If DHEA/-S is cardioprotective, drugs that target its synthesis may adversely affect CHD risk. Abiraterone acetate, which inhibits the enzyme CYP17, which then leads to inhibition of both DHEA and testosterone biosynthesis, is a new therapy for advanced prostate cancer. Abiraterone acetate was recently shown to increase short-term overall survival in patients with metastatic prostate cancer (54), but concerns about potential cardiovascular side effects may be raised due to its pronounced DHEA-lowering effect.
The results were based on single measurements of DHEA and DHEA-S, which might underestimate true associations. Because of the diurnal variation in serum DHEA levels (16), the use of some non-morning samples might have contributed to increased variability, but the hour of day was adjusted for in the analyses, and excluding the participants without morning samples did not materially change the results. Another limitation was that baseline covariates were partly self-reported, which is a potential source of residual confounding. Older adults are often also treated with more CVD medications, some of which could alter cardiovascular risk and/or DHEA/-S levels. Our study also had notable strengths, including the mass spectrometry DHEA/-S methodology, a large well-characterized sample, complete follow-up, fatal and nonfatal outcomes, and the documented accuracy of classification in nationwide Swedish registers (30).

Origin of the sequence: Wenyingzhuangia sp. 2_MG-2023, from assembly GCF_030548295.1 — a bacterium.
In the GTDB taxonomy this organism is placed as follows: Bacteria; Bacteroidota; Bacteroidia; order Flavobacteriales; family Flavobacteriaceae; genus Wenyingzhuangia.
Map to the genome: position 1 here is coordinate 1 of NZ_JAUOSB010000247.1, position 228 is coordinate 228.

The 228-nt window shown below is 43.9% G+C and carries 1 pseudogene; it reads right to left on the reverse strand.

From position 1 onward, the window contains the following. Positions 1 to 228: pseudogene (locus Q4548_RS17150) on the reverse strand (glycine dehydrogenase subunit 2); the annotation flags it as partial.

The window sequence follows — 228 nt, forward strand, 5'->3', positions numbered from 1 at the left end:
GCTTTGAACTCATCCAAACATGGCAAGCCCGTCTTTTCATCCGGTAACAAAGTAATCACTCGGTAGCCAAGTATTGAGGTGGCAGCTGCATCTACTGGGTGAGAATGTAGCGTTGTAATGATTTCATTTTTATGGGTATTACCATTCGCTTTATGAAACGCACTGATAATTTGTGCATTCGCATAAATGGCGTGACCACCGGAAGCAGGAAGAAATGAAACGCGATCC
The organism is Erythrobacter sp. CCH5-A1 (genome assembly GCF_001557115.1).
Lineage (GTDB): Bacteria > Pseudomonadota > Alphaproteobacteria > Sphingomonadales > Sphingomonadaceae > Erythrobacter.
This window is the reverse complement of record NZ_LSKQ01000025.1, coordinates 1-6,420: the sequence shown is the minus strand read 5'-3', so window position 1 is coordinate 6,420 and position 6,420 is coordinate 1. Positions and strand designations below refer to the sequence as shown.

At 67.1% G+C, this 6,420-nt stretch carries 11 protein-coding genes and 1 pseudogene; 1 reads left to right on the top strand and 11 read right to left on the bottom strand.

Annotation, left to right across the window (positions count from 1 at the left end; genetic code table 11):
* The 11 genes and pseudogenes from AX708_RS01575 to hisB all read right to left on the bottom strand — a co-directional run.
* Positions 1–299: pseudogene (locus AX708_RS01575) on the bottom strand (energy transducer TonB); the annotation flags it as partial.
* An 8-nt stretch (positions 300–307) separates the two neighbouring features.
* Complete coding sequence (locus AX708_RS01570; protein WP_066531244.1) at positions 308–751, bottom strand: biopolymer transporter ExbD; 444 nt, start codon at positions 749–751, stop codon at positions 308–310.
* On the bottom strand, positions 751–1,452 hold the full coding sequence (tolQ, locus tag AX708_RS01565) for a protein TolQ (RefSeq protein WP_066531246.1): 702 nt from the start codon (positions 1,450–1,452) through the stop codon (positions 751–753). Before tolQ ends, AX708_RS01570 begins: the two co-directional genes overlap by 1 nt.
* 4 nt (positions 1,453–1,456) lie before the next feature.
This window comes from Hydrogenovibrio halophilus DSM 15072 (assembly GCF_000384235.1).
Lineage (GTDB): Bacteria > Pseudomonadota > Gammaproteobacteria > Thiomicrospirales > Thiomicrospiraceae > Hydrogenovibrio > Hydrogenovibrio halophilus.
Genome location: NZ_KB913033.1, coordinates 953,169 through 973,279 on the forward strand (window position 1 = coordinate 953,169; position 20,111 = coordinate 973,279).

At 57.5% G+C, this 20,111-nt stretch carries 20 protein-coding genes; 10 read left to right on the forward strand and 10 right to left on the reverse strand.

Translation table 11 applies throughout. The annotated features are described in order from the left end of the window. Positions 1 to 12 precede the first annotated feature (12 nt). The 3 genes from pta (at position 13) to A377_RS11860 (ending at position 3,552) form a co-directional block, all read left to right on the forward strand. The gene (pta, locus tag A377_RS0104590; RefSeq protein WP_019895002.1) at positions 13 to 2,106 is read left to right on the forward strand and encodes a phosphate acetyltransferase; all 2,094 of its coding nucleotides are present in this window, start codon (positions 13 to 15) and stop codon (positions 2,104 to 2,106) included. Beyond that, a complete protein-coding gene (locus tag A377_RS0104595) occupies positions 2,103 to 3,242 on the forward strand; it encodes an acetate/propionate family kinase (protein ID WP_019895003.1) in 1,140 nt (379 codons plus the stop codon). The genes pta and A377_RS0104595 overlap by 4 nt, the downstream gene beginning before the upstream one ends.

Low-serum levels of DHEA and its sulfate predicted the risk of CHD, but not the risk of CBD, events in elderly men.
COMPETENCY IN MEDICAL KNOWLEDGE: The sulfated form of DHEA is the most abundant steroid hormone in human blood. The exact physiological role of DHEA/-S has not been defined, but DHEA/-S levels are lower in the elderly, in patients with Addison’s disease, and in those with certain other conditions.
COMPETENCY IN PATIENT CARE: The safety and efficacy of routine DHEA supplementation have not been established.
TRANSLATIONAL OUTLOOK: Properly designed clinical trials are needed to evaluate the cardiometabolic effects, safety, and efficacy of DHEA supplementation in clearly defined study cohorts.
The authors thank the MrOS study personnel for their excellent research assistance.
For a supplemental table, please see the online version of this article.
This study was supported by the Swedish Research Council, the Swedish Foundation for Strategic Research, the Avtal om Läkarutbildning och Forskning research grant in Gothenburg, the Swedish Heart-Lung Foundation, the Marianne and Marcus Wallenberg Foundation, the Lundberg Foundation, the Torsten and Ragnar Söderberg's Foundation, Petrus and Augusta Hedlund’s Foundation, AFA Insurance, and the Novo Nordisk Foundation. The authors have reported that they have no relationships relevant to the contents of this paper to disclose.
- Abbreviations and Acronyms
- apolipoprotein A1
- apolipoprotein B
- body mass index
- cerebrovascular disease
- coronary heart disease
- coefficient of variation
- cardiovascular disease
- dehydroepiandrosterone sulfate
- estimated glomerular filtration rate
- high-sensitivity C-reactive protein
- International Classification of Diseases
- Received October 28, 2013.
- Revision received May 20, 2014.
- Accepted May 23, 2014.